When I began my recovery, my children were all in elementary school. Our home had an atmosphere of tension and insecurity.I was bound and determined to be the perfect mother—loving, compassionate, understanding—but I really did not know how to manifest those qualities in a balanced way. I sometimes went to extremes in caring for my children. There was a constant feeling of impending disaster and if someone made a mistake (and there were plenty!), I reacted in extreme ways. I neglected the children emotionally, obsessing about my husband when he was acting out and worrying about the “next time” when he was not. I lived my life through my kids because I didn’t even realize at that time that I had my own separate life. If they passed a science test, I felt I was a success. If they got a low grade, I was a failure as a mom. Their grades were my grades and their emotions became my emotions.
Today, after several years in S-Anon, my children know that when I go to a meeting, make a telephone call, or receive a telephone call from a program friend, I am trying to stay balanced. I don’t force heavy conversation with my children, but I try to be aware of any opportunity where I might be able to share my recovery with them, and be emotionally available in that moment. I have told them that there are certain groups and people whom God has given to both their dad and me to help us learn how to truly love ourselves and others. I talk with them about being aware of feelings and learning to express feelings honestly in appropriate ways. I talk with them about the need for each of us to have boundaries, how we need to learn to “mind our own business” in a loving manner, and how I am not going to get this all perfect for probably a very long time — if ever! Above all, I try to make amends where needed as quickly as possible, and stay current with any issue needing our attention. I have not disclosed the details of their dad’s addiction. I feel that is his responsibility when he feels the time is appropriate. Now, if I get off track, usually one of the children will bring it to my attention, and I again have the opportunity to put the program into practice! I cannot count the number of times my 13-year old has said to me in so many words “Mom, you are starting to get into other people’s ‘stuff’!” but if I am working the program on a daily basis, they will see it, feel it, and I can share what I have learned in S-Anon with my children at their level.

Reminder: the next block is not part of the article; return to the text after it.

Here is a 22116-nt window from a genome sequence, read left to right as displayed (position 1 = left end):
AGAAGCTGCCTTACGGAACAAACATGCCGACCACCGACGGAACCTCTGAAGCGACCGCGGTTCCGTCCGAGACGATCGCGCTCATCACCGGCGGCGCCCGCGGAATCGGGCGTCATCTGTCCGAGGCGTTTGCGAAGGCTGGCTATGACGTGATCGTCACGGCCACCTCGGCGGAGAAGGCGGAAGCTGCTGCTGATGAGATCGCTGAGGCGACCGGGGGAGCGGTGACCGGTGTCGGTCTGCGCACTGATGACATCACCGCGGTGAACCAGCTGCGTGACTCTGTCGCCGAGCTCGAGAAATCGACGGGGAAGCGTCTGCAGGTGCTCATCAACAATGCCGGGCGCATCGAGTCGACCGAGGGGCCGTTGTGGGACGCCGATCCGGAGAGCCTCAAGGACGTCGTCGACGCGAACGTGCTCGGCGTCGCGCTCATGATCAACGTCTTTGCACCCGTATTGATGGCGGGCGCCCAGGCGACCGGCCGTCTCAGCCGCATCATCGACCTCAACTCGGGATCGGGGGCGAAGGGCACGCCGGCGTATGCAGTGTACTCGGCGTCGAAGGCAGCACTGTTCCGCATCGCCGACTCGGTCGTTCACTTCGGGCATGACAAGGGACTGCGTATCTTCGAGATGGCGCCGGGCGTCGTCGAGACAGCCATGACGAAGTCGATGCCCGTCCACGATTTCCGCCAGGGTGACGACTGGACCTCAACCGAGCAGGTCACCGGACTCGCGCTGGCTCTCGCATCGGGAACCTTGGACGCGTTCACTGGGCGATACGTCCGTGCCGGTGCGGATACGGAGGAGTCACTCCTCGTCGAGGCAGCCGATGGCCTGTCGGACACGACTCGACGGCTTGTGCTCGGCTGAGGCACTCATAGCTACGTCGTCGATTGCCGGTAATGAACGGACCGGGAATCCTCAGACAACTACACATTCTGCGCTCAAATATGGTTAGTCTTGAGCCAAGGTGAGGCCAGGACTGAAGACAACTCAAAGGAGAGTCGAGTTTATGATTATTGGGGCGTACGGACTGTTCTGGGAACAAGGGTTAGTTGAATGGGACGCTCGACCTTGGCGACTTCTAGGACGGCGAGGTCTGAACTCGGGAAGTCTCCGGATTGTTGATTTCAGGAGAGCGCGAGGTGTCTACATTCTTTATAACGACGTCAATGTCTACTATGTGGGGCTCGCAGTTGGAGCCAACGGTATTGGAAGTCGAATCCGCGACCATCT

Reprinted from Working the S-Anon Program, pages 88-89.